Nephan stirred, groaning, and sat up. His head was a roaring maelstrom of pain, and it took a moment for him to remember where he was. He could still feel the flies crawling on his skin, and made a motion as if to brush them away. His fingers quickly met the wires, and he let his hands drop. His head pounded, and he took a deep breath. He heard a small hiss from the wall nearest the bed, and the pain in his skull eased as the oxygen content in the room rose.
“Greetings, Master Nephan.” The voice spoke calmly into his mind; the new interface had a slight accent but he couldn’t quite place it.
“And who are you?” he grumbled, slipping into his red robe. His head still throbbed, and he sat on the edge of the bed for a moment before standing and walking into the room that held the machine.
“I am Ked.”
“You don’t talk much. An improvement on the last one, then. Good. I am going to the Guild Hall to speak to the Recorders. I believe my hook-up is long overdue for a cleaning. Please see that it is done so that the machine is ready for use again as soon as possible.” He walked out, and stepped onto the walkway. His thoughts raced; there were many causes for awaking with a headache after a projection. It was tricky business, and somewhat difficult, even for those as practiced in the art as he was. But the possibility of an error nagged in the back of his mind, and he could not completely ignore it. Had he made a change, by sending the Ersan to his death? He shrugged slightly, unwilling to keep the thought in mind. The headache was fading rapidly, and it was probably nothing. He walked through the door to the Guild Hall, and headed directly for the room of the Recorders. Only one Recorder was currently available, and he entered the room quietly.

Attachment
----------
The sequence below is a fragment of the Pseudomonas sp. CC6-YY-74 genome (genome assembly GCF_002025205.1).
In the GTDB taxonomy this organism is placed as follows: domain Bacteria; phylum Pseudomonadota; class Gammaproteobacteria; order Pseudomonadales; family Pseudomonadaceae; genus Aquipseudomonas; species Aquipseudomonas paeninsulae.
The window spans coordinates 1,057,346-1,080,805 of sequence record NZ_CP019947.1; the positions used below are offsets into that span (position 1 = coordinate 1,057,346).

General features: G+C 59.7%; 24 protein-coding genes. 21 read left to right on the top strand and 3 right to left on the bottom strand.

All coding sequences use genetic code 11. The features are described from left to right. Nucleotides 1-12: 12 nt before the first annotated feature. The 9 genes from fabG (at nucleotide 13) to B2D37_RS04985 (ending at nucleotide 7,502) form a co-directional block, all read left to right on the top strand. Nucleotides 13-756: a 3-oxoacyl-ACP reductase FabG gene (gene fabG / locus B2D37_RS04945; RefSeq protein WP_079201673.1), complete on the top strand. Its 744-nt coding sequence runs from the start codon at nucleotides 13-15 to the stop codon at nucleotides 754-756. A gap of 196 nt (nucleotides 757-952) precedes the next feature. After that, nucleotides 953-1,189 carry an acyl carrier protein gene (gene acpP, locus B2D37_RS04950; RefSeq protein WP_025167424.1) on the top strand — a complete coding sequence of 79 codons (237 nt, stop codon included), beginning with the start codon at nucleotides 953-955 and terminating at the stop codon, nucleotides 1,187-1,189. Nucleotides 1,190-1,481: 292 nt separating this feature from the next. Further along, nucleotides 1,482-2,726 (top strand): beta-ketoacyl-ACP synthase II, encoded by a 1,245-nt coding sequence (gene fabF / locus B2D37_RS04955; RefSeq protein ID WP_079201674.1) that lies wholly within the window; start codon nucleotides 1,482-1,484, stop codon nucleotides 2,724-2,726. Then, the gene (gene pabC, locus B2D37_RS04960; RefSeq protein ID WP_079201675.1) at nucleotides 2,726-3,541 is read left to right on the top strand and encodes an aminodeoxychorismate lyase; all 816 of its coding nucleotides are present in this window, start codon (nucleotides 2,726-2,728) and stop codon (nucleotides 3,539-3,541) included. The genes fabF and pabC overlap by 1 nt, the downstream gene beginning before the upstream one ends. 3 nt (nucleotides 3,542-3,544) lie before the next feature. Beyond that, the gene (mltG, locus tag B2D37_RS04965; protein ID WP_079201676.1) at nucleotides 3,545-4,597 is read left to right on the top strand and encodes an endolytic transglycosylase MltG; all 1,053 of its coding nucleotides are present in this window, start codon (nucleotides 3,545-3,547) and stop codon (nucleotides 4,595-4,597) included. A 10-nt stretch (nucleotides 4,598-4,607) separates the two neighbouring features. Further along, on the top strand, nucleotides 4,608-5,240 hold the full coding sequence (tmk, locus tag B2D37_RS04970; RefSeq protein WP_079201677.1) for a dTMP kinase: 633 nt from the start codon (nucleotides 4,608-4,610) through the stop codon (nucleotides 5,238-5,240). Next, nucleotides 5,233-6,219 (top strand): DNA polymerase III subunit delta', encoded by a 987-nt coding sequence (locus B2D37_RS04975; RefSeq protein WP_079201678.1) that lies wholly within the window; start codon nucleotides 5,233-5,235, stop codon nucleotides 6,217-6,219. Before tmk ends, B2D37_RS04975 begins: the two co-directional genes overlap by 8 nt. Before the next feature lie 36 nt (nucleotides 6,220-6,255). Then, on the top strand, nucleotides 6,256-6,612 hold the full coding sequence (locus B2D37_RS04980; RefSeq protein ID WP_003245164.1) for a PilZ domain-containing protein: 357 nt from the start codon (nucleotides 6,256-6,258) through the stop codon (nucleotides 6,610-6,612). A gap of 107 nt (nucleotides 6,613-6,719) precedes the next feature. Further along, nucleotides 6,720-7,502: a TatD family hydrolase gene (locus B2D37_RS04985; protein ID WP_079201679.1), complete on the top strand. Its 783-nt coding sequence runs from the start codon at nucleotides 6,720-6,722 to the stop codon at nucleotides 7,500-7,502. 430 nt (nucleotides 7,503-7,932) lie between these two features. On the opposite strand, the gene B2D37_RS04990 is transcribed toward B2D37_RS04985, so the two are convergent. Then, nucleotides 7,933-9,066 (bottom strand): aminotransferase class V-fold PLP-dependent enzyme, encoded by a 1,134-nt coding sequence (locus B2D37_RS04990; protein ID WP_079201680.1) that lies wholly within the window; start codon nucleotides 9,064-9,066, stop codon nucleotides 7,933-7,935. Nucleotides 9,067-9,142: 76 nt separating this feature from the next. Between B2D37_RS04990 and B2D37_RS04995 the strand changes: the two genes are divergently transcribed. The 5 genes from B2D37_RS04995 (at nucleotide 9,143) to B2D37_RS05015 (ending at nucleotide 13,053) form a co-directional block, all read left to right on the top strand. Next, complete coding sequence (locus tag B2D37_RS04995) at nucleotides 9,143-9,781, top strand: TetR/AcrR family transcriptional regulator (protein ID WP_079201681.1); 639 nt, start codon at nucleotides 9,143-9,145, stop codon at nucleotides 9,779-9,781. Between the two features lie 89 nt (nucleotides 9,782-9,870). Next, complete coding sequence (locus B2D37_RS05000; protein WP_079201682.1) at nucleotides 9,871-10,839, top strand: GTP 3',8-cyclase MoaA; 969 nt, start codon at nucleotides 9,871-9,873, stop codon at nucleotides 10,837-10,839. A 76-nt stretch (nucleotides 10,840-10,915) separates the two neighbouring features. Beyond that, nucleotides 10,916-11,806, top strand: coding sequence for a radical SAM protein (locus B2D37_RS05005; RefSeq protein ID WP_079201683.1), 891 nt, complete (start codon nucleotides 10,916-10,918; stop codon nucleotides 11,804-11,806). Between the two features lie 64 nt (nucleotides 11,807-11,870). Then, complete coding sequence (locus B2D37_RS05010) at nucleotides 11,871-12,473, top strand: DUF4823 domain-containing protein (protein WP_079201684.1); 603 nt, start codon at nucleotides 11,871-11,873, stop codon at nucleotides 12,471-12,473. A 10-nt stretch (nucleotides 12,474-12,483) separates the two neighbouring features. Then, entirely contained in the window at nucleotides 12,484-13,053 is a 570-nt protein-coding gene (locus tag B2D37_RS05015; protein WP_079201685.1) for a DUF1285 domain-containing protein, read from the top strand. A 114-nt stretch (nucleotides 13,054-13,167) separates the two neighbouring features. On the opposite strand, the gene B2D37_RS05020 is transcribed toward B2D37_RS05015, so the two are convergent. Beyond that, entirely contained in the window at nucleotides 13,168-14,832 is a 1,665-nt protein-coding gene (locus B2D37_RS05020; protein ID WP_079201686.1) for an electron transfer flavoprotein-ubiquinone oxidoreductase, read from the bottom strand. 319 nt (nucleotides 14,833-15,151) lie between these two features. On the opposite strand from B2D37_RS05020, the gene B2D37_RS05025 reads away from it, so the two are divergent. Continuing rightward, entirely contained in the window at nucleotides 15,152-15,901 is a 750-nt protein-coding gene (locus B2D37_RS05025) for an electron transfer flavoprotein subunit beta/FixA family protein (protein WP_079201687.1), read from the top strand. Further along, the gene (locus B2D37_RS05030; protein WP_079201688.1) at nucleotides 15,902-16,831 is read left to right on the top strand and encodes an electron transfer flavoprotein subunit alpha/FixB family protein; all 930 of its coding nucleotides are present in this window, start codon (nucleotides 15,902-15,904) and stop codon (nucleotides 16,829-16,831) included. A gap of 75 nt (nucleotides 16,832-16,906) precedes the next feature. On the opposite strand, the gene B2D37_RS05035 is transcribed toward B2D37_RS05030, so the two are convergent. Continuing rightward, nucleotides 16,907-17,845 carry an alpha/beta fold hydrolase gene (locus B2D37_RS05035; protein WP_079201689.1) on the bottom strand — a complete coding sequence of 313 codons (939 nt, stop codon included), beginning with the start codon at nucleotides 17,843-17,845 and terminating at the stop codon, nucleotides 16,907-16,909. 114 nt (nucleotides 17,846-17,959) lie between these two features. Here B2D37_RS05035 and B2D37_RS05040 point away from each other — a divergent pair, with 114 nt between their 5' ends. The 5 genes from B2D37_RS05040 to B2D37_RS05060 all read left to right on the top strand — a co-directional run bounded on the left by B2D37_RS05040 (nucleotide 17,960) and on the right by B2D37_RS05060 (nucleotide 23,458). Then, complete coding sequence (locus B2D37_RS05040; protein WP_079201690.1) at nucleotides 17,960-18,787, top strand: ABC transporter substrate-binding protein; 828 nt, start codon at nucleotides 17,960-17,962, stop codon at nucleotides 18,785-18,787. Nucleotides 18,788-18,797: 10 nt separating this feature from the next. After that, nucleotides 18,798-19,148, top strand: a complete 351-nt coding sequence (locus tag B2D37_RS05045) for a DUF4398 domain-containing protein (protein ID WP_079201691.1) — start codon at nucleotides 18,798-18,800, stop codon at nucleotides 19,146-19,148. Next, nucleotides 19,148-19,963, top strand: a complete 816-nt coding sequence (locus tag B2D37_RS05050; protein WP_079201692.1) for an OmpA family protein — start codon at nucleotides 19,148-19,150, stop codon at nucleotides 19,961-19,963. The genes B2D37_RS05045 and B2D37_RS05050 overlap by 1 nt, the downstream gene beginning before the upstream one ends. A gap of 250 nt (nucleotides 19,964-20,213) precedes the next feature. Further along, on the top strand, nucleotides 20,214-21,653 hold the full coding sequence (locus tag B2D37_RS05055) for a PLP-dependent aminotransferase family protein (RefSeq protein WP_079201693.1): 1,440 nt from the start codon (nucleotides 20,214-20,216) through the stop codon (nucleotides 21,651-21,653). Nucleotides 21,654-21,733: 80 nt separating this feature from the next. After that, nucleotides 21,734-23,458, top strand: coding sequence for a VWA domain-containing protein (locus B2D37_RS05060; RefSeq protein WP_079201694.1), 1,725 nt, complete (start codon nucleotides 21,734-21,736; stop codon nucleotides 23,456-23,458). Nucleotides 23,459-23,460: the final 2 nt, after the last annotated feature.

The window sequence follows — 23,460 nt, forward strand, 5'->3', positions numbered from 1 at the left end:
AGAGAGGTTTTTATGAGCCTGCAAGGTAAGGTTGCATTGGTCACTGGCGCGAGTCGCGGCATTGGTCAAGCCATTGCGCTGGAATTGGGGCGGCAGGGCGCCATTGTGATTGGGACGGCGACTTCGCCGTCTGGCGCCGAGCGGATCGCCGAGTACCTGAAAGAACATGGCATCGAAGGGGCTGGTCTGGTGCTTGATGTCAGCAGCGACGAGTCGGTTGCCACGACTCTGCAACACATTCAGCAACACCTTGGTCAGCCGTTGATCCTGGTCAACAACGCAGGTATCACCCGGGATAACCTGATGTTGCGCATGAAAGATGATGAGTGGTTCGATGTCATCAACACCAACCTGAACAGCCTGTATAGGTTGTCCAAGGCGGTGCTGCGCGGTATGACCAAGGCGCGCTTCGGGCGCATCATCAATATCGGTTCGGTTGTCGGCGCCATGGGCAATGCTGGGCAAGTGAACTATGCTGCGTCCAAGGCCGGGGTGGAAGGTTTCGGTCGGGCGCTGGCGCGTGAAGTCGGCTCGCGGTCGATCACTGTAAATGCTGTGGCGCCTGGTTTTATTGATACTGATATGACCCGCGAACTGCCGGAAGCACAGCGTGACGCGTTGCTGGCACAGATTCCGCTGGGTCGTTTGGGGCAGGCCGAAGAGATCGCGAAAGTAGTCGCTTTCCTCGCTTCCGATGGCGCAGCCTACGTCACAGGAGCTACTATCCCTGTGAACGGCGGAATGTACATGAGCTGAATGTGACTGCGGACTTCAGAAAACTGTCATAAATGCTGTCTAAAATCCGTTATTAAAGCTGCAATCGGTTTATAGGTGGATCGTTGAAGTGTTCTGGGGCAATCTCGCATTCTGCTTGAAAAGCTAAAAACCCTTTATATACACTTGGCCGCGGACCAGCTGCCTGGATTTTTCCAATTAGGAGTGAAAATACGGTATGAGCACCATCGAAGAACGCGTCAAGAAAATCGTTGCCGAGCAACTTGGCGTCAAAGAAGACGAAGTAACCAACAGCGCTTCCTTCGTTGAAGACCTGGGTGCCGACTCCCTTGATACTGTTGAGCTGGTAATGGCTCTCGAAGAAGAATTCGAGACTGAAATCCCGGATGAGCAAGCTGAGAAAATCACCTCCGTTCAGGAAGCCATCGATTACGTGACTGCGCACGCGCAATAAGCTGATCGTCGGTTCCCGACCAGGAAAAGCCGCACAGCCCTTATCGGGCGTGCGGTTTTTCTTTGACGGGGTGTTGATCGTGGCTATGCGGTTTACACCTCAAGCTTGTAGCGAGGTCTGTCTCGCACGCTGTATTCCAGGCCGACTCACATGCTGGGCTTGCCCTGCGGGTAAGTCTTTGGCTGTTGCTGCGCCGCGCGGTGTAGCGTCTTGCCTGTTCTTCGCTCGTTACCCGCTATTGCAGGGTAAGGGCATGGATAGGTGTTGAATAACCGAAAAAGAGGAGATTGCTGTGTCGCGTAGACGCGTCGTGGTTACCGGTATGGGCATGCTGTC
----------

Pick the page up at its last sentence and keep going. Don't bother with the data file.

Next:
The Recorder looked up, and almost winced. “You are Adept Nephan of the second order? Yes, I see you are. What brings you to the Recorders today?”